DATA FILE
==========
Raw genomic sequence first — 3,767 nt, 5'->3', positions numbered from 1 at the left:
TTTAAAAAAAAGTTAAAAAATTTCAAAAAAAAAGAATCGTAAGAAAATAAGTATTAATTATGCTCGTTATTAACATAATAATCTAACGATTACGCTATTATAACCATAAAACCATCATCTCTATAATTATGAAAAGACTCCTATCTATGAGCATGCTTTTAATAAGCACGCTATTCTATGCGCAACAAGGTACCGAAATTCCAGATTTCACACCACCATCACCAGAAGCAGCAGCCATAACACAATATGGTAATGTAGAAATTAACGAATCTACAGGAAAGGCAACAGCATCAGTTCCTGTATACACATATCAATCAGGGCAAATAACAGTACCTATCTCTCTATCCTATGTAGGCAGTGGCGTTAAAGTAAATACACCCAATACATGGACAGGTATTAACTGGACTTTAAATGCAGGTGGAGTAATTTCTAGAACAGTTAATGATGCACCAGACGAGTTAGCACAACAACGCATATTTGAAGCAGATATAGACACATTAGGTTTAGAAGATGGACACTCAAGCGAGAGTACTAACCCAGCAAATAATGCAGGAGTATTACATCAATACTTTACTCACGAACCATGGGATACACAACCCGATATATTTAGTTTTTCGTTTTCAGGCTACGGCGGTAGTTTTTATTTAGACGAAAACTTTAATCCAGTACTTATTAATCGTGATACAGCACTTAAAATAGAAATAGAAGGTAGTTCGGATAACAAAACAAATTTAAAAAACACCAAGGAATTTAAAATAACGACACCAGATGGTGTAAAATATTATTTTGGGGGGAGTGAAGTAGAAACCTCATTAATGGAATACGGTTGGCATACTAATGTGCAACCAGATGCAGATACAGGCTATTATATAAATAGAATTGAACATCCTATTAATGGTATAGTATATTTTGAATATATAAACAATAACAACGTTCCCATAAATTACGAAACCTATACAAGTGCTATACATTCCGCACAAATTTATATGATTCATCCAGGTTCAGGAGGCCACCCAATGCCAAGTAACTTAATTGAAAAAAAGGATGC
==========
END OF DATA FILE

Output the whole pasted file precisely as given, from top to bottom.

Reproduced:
Raw genomic sequence first — 3,767 nt, 5'->3', positions numbered from 1 at the left:
TTTAAAAAAAAGTTAAAAAATTTCAAAAAAAAAGAATCGTAAGAAAATAAGTATTAATTATGCTCGTTATTAACATAATAATCTAACGATTACGCTATTATAACCATAAAACCATCATCTCTATAATTATGAAAAGACTCCTATCTATGAGCATGCTTTTAATAAGCACGCTATTCTATGCGCAACAAGGTACCGAAATTCCAGATTTCACACCACCATCACCAGAAGCAGCAGCCATAACACAATATGGTAATGTAGAAATTAACGAATCTACAGGAAAGGCAACAGCATCAGTTCCTGTATACACATATCAATCAGGGCAAATAACAGTACCTATCTCTCTATCCTATGTAGGCAGTGGCGTTAAAGTAAATACACCCAATACATGGACAGGTATTAACTGGACTTTAAATGCAGGTGGAGTAATTTCTAGAACAGTTAATGATGCACCAGACGAGTTAGCACAACAACGCATATTTGAAGCAGATATAGACACATTAGGTTTAGAAGATGGACACTCAAGCGAGAGTACTAACCCAGCAAATAATGCAGGAGTATTACATCAATACTTTACTCACGAACCATGGGATACACAACCCGATATATTTAGTTTTTCGTTTTCAGGCTACGGCGGTAGTTTTTATTTAGACGAAAACTTTAATCCAGTACTTATTAATCGTGATACAGCACTTAAAATAGAAATAGAAGGTAGTTCGGATAACAAAACAAATTTAAAAAACACCAAGGAATTTAAAATAACGACACCAGATGGTGTAAAATATTATTTTGGGGGGAGTGAAGTAGAAACCTCATTAATGGAATACGGTTGGCATACTAATGTGCAACCAGATGCAGATACAGGCTATTATATAAATAGAATTGAACATCCTATTAATGGTATAGTATATTTTGAATATATAAACAATAACAACGTTCCCATAAATTACGAAACCTATACAAGTGCTATACATTCCGCACAAATTTATATGATTCATCCAGGTTCAGGAGGCCACCCAATGCCAAGTAACTTAATTGAAAAAAAGGATGC